'15:17 to Paris' earns 8 golden spikes from Trains

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NEW YORK — It takes about an hour and a half on the Acela Express from New York City to Wilmington, Del. In that time you can watch “The 15:17 to Paris” that includes 20 minutes of video on the Thalys between Amsterdam and Paris. The real events of that film occurred on Thalys No. 9134 between those European cities on Aug. 21, 2015.

Based on true events, director and producer Clint Eastwood chose the book of the same name by Anthony Sadler; former Oregon National Guardsman Alek Skarlotos; former U.S. Air Force Airman First Class Spencer Stone; and Jeffrey E. Steinas the basis for this production. The screenplay, based on the book, written by Dorothy Blyskal, treats the first three men not as superheroes or god-like creatures, instead making them believable friends. Eastwood spins how their friendship saved more than 500 passengers on the train that day in a credible manner.

The movie really begins in Sacramento where Alek Skarlotos and Spencer Stone meet in elementary school; far from being the best and brightest in their classes, they are both from single-parent homes. A school official deems them inattentive and suggests education elsewhere.

The next school year finds them in a Catholic middle school, where they meet Anthony Sadler and bond with him. All three develop a penchant for things military. One history teacher made them interested in past events, and military history became their passion. The well-cast child actors, William Jennings, Bryce Gheisar and Paul-Mikel Williams play the three as children, and Jenna Fischer (“The Office”) and Pam Greer (“War for the Planet of the Apes”) are cast as Heidi Skarlotos and Joyce Spencer respectively, mothers of two of the three boys.

Fast forward to 2015: Anthony, still a close friend, is a student at California State University in Sacramento, Alek describes himself as a “mall cop” in Afghanistan, and Spencer is training to be training to be a medic at an Air Force base in Texas. The three decide to reunite for a visit in Europe, ending up at Central Station in Amsterdam for what was to be a pleasant 3 hour and 48 minute trip to Paris.

The 20 minutes of the train scenes resonate to all of us who love trains. While recent train movies, “The Commuter” and “Murder on the Orient Express” suffered in part from forsaking actual steel rails for the wonders of train travel, this film rings truer to form than many other rail-based films. Eastwood then did something even better: The actual filming of the train scenes were done on real Thalys trains, five different ones at speed, while Thalys International paid more than $70,000 to French Rail for 11 dispatching slots to insure that the filming could be as realistic as possible. Station scenes in Amsterdam and Brussels were not sets, they were the actual departure platforms. Thalys International, jointly owned by French Rail, Belgian Rail, and Deutsche Bahn could have been a deal breaker unwilling to help the moviemakers, instead they were a huge part of the production as two members of their onboard train staff that day were injured; the parent company wanted the movie to be correct.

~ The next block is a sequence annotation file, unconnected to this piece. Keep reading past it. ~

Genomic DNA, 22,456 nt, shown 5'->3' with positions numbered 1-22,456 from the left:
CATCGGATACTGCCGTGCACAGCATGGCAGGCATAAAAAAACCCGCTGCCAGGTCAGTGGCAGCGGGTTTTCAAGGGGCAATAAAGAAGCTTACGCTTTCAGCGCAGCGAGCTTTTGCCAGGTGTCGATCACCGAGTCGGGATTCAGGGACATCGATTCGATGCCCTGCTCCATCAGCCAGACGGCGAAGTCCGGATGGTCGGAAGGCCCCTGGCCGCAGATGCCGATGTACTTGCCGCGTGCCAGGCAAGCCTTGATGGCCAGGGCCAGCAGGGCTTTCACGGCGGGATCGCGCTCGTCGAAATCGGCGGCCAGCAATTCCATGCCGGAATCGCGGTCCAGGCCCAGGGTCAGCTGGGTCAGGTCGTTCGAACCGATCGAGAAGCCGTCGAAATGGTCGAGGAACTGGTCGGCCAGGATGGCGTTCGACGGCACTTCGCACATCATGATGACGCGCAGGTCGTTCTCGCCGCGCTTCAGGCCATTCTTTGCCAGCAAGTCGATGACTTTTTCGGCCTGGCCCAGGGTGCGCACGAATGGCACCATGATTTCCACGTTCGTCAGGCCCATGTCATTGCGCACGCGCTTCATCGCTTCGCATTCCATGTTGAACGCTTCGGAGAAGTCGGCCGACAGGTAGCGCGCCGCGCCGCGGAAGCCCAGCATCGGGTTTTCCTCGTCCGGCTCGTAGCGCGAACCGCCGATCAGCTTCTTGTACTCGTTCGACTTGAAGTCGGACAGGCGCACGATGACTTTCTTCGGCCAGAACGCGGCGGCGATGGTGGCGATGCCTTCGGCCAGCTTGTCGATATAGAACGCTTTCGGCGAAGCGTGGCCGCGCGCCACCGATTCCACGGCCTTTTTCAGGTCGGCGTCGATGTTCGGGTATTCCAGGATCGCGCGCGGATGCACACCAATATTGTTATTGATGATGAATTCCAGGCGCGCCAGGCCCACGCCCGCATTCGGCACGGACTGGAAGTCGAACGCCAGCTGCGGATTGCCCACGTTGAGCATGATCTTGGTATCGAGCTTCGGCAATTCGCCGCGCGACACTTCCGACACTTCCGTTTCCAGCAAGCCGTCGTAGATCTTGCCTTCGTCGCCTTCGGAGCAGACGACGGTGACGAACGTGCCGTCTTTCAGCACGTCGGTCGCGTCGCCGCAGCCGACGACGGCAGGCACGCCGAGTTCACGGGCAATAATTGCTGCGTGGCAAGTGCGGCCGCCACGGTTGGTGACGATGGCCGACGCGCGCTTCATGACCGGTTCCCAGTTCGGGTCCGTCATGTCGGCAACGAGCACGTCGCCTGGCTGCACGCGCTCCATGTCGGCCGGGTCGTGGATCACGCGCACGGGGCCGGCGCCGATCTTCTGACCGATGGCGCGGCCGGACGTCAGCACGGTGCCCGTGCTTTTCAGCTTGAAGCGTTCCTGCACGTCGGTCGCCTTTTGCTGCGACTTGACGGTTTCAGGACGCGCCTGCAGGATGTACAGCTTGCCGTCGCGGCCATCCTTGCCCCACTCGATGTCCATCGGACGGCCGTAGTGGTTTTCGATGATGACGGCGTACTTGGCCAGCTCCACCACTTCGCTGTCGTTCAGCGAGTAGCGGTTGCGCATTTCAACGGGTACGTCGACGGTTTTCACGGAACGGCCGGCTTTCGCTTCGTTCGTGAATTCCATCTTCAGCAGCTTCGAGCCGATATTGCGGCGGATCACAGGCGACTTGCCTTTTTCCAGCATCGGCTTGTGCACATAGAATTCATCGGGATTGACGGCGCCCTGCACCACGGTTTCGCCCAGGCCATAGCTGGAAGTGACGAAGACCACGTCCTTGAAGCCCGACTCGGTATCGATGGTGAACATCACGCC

Filming on-board, at the stations, and aerial photography, all done during the late European summer were breathtaking. The trains themselves looked like they were in service on film, which they were.

In keeping with realism, the final train scene takes place as the train arrives in Arras, France, to evacuate the passengers. Waiting at the platform for the arriving train were France Rail police and paramedics; it was doubtful that that these cast members were actors. They seemed like real public responders.

Rather than dwell on what happened inside the train, you will need to watch it at the theater. The film is rated PG-13 by the MPAA for bloody images, violence, and other adult themes with the first two items vividly happening on the train. Religion and political doctrine unfold as part of the plot, but not annoyingly so. The core of the movie was worth watching as events unfold on a real train at speeds up to 180 mph.

Three days after the event, the three men received the award of The Legion of Honor presented by then-French President Francois Hollande, as the film portrays.

The producer decided that he wanted the three that saved the passengers for this movie after seeing them on a TV awards show. Eastwood's insight made this a much better movie than it could have been. As new actors, they provided a real feel to this production that most motion pictures lack.

While not a film about an American event, it will make you happy to be an American, regardless of your personal ideology. Enjoy this well-produced, well-directed movie from a master who can interpret tales far better than most. Worth 8 “Golden Spikes” for affinity to rail operation details, and portrayal of train crews reacting to a unique on-board emergency.

NEWSWIRETrains News Wire

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